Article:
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SOBHI51
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RE: FlyDubai B738 Crashes On Approach In Russia Part 2

Mon Mar 21, 2016 6:14 pm

Quoting Pellegrine (Reply 123):
I'm not criticizing the pilots,
Quoting Pellegrine (Reply 123):
It's ridiculous that so many lives depend on this old shit of pilots and their big swinging dicks (i.e. personalities) knowing everything. Let's solve this and have something better.

No you are really not criticizing the pilots, your are insulting them and they are not with us anymore to respond. There is a word for such action, will leave it up to you to decide what it is.

Quoting Pellegrine (Reply 123):
I've been in white out conditions driving my huge aftermarket-accessorized Yukon Denali. 600 hp and lb-ft of torque aren't going to save me, so I pulled over.

Would love to comment on this, but i will be suspended. Will give you a hint, it has to do with sizes.
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CabSauv
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RE: FlyDubai B738 Crashes On Approach In Russia Part 2

Mon Mar 21, 2016 6:43 pm

Quoting SOBHI51 (Reply 150):
Will give you a hint, it has to do with sizes.

small hands    ?
 
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readytotaxi
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RE: FlyDubai B738 Crashes On Approach In Russia Part 2

Mon Mar 21, 2016 6:49 pm

Quoting CabSauv (Reply 151):
small hands ?

That would make it look better.
you don't get a second chance to make a first impression!
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Pihero
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RE: FlyDubai B738 Crashes On Approach In Russia Part 2

Mon Mar 21, 2016 6:53 pm

Quoting AirlineCritic (Reply 149):
the issue is more about situational awareness

Yes. One of the issues airlines and OEMs have to address now is SA.

Can SA be trained for ?
Yes, but it is a lengthy process that , as a matter of fact, is intimately embedded in what we call *airmanship*
Problem is that airmanship is not really taught any more, at initial / advanced trainbing level. It is left to older captains on the line to pass their knowledge onto youngsters, but there is less and less time and because of the very quick air transport expansion, the level of experience is less and less sufficient.
So, IMHO, we'll be stuck with an expanding human factor cause of accidents, although...

SA is also an exceedingly urgent subject to address : it has to do with better cockpits, better information display and warnings, and not an ever-expanding automatisation of flight deck tasks.
It also has to do with the pilots'ability to really monitor the aircraft / automation behaviour : for instance, every real CatIII autoland is, for the pilots, a genuine act of faith, whereas with superwide head-up displays with enhanced vision, we could follow George to the touch-down, and even replace him completely ( Manual CatIII is a reality)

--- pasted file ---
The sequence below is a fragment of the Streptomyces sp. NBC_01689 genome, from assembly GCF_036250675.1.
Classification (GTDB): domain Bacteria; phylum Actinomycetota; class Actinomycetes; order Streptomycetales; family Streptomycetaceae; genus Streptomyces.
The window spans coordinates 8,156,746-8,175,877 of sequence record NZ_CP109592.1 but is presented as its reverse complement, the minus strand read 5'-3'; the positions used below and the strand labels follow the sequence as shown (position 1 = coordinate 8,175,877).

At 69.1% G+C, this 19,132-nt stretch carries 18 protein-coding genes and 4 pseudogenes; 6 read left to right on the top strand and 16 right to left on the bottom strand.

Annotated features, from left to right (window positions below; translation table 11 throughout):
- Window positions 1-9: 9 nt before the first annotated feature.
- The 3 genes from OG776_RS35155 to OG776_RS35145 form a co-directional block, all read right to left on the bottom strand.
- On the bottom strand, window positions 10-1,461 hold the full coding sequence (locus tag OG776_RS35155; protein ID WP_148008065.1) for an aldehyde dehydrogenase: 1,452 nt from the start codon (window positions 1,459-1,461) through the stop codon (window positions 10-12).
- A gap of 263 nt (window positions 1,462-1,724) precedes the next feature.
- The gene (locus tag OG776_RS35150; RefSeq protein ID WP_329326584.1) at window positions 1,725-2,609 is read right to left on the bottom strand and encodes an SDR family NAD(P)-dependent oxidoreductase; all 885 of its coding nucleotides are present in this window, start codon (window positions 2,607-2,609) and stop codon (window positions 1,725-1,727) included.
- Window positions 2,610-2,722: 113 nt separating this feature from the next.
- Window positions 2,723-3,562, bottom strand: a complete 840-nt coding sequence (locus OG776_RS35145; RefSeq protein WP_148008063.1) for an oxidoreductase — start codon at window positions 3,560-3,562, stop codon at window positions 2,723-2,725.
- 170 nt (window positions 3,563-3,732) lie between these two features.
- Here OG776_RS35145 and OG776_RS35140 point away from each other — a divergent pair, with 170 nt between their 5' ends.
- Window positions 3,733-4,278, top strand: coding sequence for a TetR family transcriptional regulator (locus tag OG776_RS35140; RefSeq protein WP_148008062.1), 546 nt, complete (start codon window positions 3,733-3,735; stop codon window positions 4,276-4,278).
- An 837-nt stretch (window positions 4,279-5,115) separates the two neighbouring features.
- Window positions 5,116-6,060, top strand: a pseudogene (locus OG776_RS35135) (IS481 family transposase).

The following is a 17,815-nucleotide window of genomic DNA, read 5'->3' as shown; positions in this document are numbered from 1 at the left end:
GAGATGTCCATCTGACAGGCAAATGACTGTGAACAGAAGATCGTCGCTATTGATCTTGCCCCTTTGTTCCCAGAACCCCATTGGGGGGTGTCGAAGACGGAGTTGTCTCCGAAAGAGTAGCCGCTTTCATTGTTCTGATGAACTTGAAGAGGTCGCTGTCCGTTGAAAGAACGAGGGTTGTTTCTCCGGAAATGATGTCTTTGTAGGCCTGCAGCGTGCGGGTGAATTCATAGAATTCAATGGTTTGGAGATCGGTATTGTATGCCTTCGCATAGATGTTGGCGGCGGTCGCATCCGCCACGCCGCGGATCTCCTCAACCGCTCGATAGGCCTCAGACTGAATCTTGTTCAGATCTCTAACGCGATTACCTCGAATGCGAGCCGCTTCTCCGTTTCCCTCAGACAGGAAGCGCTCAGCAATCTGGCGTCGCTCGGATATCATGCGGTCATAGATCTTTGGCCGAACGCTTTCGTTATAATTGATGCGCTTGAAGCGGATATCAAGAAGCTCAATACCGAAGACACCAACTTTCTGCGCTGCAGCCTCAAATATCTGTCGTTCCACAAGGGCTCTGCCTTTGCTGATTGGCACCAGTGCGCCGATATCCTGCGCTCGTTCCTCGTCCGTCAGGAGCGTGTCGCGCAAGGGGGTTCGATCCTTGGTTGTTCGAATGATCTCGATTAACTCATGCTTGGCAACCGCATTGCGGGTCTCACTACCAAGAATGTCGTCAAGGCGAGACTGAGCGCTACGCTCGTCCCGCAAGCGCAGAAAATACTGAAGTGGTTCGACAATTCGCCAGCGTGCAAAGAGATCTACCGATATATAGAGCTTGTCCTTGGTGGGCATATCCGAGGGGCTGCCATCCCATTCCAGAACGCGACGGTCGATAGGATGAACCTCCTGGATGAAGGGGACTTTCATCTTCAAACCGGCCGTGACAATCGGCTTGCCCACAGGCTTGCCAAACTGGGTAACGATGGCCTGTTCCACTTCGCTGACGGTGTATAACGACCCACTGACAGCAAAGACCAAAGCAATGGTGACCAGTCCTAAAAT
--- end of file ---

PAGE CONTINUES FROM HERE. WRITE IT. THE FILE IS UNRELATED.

As for training, coming out of the airline pilot course of the French ENAC / SFA, I had logged 550 hours over three years of flight training, which included single engined to the CPL + IFR, Aeroibatics up to the reverse/inverted maneuvers , multi engined IFR and Jet transition... Nowadays, some airlines - the majority of - get on-line training 20-year-olds with150 hours of actual flying... They more than triple that experience during line quals .
There are airlines where one could find the necessary experience in the older pilots : those well established ones especially those long haul specialists like Cathay / JAL / SQ / QF /... and the traditionals in the West...

[Edited 2016-03-21 11:55:14]

[Edited 2016-03-21 12:36:37]
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dmsolovyev
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RE: FlyDubai B738 Crashes On Approach In Russia Part 2

Mon Mar 21, 2016 7:21 pm

Another video from surveillance camera: a larger angle of view. Looks scary, I should say  http://www.youtube.com/watch?v=-AlAjy7hg_Y
 
UALWN
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RE: FlyDubai B738 Crashes On Approach In Russia Part 2

Mon Mar 21, 2016 7:37 pm

Quoting dmsolovyev (Reply 155):
Looks scary, I should say

It looks incredibly sad. Poor people.
AT7/111/146/Avro/CRJ/CR9/EMB/ERJ/E75/F50/100/L15/DC9/D10/M8X/717/727/737/747/757/767/777/787/AB6/310/32X/330/340/350/380
 
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RE: FlyDubai B738 Crashes On Approach In Russia Part 2

Mon Mar 21, 2016 7:39 pm

Quoting dmsolovyev (Reply 155):
Another video from surveillance camera: a larger angle of view. Looks scary, I should say http://www.youtube.com/watch?v=-AlAjy7hg_Y

WOW, thats just crazy seeing that aircraft break out of the clouds and literally less than 3 seconds later it hits the ground. It's just so sad that so many of these crashes involve absolutely perfect flyable aircraft that for whatever reasons cant be controlled and end up like this 
 
SJCMSP
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RE: FlyDubai B738 Crashes On Approach In Russia Part 2

Mon Mar 21, 2016 7:40 pm